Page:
Apples and Oranges?

Biosimilars: The Sophistication of Generics

Biologics—therapeutics derived from living cells—remain complex to produce…and reproduce.  Due to the molecular and structural complexity of large (relatively speaking) biologic proteins, a generic biologic equivalent can only be made “similar,” not identical, to the original, hence the industry term “biosimilar”—this is unlike small-molecule drugs, whose chemical structures can be completely characterized.

With all of the technology at our disposal, why is this the case? Alas, while companies striving to manufacture a biosimilar have access to the commercial biologic drug they wish to replicate, they do not have access to the same biologic cell line used by the innovator or direct knowledge of the manufacturing process nuances involved in bringing the biologic drug to market in the first place. This lack of “inside” information and inherent biologic complexity accounts to a large extent for the tremendous time and effort currently associated with manufacturing a biosimilar.

But let’s make no mistake, biosimilars are coming, as evidenced by companies like technology giant Samsung with little or no experience in pharma/biologic development. Samsung is currently devoting the equivalent of 25% of the Korean GDP toward a commitment to healthcare—including. and in particular, biosimilars. Wow!

Layer on that,the innovators’ competitive response to biosimilars looming on the horizon. In the case of biologics, the competitive race is on within the halls of large and small pharma alike to discover new ways to advance their therapeutic platforms while driving down the costs of production, sales, and distribution.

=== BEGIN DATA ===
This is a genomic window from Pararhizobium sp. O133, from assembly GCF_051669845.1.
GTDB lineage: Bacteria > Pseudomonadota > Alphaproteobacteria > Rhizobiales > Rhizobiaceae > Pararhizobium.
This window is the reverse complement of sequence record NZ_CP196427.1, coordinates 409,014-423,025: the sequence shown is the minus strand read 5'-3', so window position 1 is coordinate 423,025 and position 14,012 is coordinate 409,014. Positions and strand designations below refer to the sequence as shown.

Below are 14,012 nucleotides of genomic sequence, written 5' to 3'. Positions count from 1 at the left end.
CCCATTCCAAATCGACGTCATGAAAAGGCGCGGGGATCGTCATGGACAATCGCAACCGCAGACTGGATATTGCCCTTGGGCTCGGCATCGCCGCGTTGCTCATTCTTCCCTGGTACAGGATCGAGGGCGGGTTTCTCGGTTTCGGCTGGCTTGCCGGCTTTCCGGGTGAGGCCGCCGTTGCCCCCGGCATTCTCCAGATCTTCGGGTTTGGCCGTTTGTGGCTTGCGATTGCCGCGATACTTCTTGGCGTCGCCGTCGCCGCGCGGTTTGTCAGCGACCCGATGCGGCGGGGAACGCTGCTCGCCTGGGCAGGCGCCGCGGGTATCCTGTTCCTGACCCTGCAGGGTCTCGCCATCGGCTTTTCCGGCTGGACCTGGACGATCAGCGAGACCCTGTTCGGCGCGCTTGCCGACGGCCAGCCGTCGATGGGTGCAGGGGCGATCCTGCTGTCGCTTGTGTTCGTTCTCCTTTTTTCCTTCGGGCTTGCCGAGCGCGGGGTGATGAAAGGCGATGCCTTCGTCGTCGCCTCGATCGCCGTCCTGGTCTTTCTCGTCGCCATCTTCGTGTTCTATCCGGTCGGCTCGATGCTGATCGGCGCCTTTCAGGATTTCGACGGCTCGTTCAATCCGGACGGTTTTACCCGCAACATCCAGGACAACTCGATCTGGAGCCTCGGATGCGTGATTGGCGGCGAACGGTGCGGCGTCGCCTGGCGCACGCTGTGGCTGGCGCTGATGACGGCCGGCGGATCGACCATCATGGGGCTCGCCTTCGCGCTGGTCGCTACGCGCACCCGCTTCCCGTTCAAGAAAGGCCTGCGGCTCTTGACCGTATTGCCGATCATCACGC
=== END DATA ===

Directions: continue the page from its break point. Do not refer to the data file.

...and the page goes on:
And the reason all of this is important to pharma, clinicians, patients, and the healthcare system as a whole? Safety, efficacy, and outcomes—key factors that payers and HCPs consider when selecting and reimbursing for a drug. Despite biosimilars having the same “biologic” protein structure as the innovator, small differences resulting from the heterogeneity of biological processes and environmental conditions used (ie, formulation, light, temperature, moisture, packaging materials, container closure systems, and delivery device materials) affect safety, purity and potency—important and key differences that can negatively impact product performance. Additionally, process-related impurities may increase the likelihood and/or severity of an adverse immune response to a protein product.

Contrast this competitive biosimilar hurdle to market entry with that of the public health objectives promoted by the Hatch-Waxman Act, which “waxed” the new drug application pathway for generics over three decades ago, eliminating the need for preclinical and clinical studies for “bioequivalent” drugs, resulting in a tsunami of generics, as the process was straightforward (and state, federal and private payers looked to reduce drug costs). With the immense and increased pressure to reduce the cost of healthcare, how long before the FDA will be able to approve biosimilars (apples) as a cost-saving alternative to reference biologics with the same relative ease associated with licensing a generic (oranges)?

With several biosimilar drugs already licensed in Europe, there are several companies working feverously to submit biosimilar applications under the Health Care Reform Act in the US—navigating an abbreviated approval for which the strength of evidence required for biosimilar registration approval is currently unclear. While it may be a bit longer before a biosimilar is approved in the US, it is particularly crucial, given some of the high-profile large- and small-molecule drug shortages of late, that an agency have an integrated team of scientists, marketers, and reimbursement experts…with a deep and thorough understanding of biologics and the complexities of these potentially life-extending drugs.

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